I have long been interested in tea bag art ever since coming across the work of artist Jennifer Collier who remakes household items from found & recycled papers, giving new life to items that would otherwise go unloved or thrown away. A few years back she visited my daughter's senior school and got them all making incredible things out of plastic carrier bags and cards using empty tea bags filled with collected items like old postage stamps and pressed flowers, then waxing them with melted candles. She now runs Unit Twelve in Staffordshire,  a contemporary craft and exhibition space running a varied programme of workshops one of which I was lucky enough to attend. An amazing place and well worth a visit to see how she has made dresses and shoes out of tea bags.   


So for May's Travelling Sketchbook I turned to recycling tea bags using a combination of stitch and print. We are not short of tea bags in our house as we regularly enjoy a nice cup of tea and a sit down and if we are feeling a bit peckish then a nice biscuit too (but more of that later). In tea bag art you can use the bags after dunking or straight from the box, all virginal and white.  I prefer to use them after enjoying the delights of a freshly brewed cup of tea, my favourite being Assam or Breakfast Tea although Yorkshire Tea is hard to beat.  I do enjoy my cuppa well brewed which is really the way it should be, three or four minutes being the optimum but I know some people who barely give the tea bag enough time to say hello to the cup before it's whipped out and chucked in the bin. Not a good flavour and a terrible waste of good tea. For that reason when I visit friends' houses and they ask that all important question of tea or coffee (or something stronger if your host is feeling particularly chipper) I err on the cautious side and plump for a nice cup of coffee instead, not wanting to appear rude if I had not guzzled their tea straight down or didn't get the chance to jettison it into the nearest pot plant.  


Anyway on to the matter in hand. Used tea bags take on a characterful antique and stained look that goes down so well in mixed-media art.  After said cup of char the squeezed tea bags are left to dry on a piece of kitchen towel then carefully cut open and the used tea emptied out. I iron them (essential) and they are ready then to do something creative with. Here I have stamped various designs using wooden stamping blocks, sewn them altogether then free-machine stitched over the designs.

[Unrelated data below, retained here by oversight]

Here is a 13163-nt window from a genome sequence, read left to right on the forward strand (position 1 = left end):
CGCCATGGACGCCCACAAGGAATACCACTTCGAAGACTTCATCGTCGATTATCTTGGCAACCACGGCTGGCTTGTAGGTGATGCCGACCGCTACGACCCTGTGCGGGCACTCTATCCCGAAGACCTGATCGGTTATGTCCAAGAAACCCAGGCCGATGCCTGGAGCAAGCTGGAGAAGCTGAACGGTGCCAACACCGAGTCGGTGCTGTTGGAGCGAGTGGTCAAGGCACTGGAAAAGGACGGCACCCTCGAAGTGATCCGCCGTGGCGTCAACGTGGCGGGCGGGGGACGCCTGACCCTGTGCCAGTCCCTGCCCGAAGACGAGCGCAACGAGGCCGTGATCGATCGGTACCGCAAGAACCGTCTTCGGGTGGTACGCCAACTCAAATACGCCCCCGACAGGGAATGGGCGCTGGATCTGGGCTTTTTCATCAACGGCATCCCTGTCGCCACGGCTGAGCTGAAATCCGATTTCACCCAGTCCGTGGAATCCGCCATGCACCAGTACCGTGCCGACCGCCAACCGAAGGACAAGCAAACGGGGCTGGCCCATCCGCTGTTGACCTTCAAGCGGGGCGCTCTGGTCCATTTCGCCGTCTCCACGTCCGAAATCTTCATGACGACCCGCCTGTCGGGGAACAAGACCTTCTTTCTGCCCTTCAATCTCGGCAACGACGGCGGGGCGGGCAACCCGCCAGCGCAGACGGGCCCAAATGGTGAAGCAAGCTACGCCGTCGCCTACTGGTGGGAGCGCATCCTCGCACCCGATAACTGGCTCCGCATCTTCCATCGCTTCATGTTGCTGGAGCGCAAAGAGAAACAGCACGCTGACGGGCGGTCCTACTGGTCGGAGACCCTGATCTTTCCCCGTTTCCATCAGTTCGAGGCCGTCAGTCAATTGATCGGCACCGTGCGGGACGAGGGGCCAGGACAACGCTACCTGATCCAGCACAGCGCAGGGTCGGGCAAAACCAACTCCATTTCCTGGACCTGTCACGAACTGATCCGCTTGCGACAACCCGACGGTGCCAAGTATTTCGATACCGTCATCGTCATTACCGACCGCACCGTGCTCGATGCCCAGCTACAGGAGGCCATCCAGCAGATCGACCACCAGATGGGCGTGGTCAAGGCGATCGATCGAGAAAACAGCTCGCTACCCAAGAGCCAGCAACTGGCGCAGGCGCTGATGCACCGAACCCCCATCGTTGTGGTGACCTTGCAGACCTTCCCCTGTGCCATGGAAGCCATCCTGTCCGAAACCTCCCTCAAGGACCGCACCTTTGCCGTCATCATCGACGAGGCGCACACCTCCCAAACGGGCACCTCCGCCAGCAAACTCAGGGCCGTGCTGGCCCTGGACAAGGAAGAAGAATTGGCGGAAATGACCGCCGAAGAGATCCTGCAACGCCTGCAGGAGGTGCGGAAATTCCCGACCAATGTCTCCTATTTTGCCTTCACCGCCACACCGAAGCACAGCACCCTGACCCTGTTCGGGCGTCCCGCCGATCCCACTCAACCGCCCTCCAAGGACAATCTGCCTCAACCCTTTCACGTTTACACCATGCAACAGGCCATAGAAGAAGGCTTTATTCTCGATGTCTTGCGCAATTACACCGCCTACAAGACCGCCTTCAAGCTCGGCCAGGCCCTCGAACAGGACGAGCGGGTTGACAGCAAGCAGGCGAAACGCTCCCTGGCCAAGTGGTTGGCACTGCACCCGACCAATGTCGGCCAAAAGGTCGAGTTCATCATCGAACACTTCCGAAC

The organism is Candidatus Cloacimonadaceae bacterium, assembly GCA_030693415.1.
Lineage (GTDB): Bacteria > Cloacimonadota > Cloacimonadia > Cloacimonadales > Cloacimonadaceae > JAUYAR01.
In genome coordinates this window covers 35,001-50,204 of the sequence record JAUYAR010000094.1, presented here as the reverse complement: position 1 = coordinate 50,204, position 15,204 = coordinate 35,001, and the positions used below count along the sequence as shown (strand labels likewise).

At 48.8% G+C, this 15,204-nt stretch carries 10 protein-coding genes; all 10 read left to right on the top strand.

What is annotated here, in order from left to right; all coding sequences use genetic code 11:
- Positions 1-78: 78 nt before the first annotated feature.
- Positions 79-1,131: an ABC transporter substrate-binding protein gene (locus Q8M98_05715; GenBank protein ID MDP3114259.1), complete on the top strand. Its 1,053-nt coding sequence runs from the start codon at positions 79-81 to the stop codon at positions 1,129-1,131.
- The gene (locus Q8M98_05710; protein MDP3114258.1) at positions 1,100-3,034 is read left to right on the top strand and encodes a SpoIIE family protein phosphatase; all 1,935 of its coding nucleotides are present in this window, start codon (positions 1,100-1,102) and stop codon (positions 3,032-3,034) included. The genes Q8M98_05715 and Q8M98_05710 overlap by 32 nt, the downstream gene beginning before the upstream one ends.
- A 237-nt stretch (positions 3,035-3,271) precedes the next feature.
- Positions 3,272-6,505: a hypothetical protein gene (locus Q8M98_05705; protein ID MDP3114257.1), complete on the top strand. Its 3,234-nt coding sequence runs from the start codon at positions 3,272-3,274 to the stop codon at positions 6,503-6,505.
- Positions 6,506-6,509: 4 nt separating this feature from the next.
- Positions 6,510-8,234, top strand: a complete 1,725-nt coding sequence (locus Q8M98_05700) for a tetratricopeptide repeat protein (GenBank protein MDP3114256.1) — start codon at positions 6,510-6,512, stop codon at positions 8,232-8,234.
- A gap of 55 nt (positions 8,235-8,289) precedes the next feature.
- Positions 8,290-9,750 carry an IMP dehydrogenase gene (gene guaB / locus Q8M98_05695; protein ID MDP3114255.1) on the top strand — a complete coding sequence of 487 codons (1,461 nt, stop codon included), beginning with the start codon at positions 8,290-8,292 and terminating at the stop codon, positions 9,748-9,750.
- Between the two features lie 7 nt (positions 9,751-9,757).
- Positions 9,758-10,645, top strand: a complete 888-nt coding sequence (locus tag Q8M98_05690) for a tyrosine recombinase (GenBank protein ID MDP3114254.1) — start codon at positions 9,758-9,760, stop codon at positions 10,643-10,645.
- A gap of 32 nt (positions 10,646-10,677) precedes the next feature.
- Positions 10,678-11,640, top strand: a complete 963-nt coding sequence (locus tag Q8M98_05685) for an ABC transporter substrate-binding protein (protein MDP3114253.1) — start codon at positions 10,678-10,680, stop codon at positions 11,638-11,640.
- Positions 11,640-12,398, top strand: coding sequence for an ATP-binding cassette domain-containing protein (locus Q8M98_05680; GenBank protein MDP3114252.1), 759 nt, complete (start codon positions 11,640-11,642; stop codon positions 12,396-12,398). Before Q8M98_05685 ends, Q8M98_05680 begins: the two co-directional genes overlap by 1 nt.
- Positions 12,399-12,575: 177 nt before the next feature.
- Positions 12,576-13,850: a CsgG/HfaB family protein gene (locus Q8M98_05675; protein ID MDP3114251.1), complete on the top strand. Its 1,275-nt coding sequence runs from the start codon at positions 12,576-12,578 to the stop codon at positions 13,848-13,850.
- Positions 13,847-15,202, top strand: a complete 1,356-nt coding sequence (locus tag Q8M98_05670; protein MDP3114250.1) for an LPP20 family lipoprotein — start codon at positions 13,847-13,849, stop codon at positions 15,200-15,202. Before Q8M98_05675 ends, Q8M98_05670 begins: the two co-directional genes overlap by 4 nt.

Here I have used a Tea Pig 'temple'.  I ask you!  Nothing so mundane as a tea bag for the Tea Pig band wagon. Rather expensive too in my opionion. 


Just so happens I have a little tea cup and saucer wooden stamp ideal for borders on pages. 


So back to the subject of a nice biscuit to accompany a nice cup of tea and a sit down. A favourite book of mine is funnily enough called 'A Nice Cup of Tea and a Sit Down'.  Written by Nicey and Wifey it's a hilarious book about having a sit down, a biscuit and a nice cup of tea. As Nicey so nicely puts it in the book, a cup of tea without a biscuit is a missed opportunity.  Couldn't agree more and for me, as a bit of a treat and sugar lift I turn to Tunnock's Caramel Wafers. 


But you can't beat a good old classic like the Custard Cream or Chocolate Bourbon, ideal for dunking with the double thickness of biscuit and creamy middle. Always a bit of a shock if the biscuit you are dunking plops off into the depths of your cup of tea only for you to become reacquainted with it later when you are drinking the dregs of  your tea. A bit of a sludgy mess.


I added a little tea-potted history too about the origin of the tea bag taken from where else but 'A Nice Cup of Tea and a Sit Down.'   Strangely enough it was first invented by the Americans.  Anyway all this blogging has given me a bit of a thirst so off for a nice cup of tea and a sit down accompanied by a 'Nice' biscuit.  Happy brewing and be  mindful to give the tea bag enough time to build a deep meaningful relationship with the cup before whisking it away.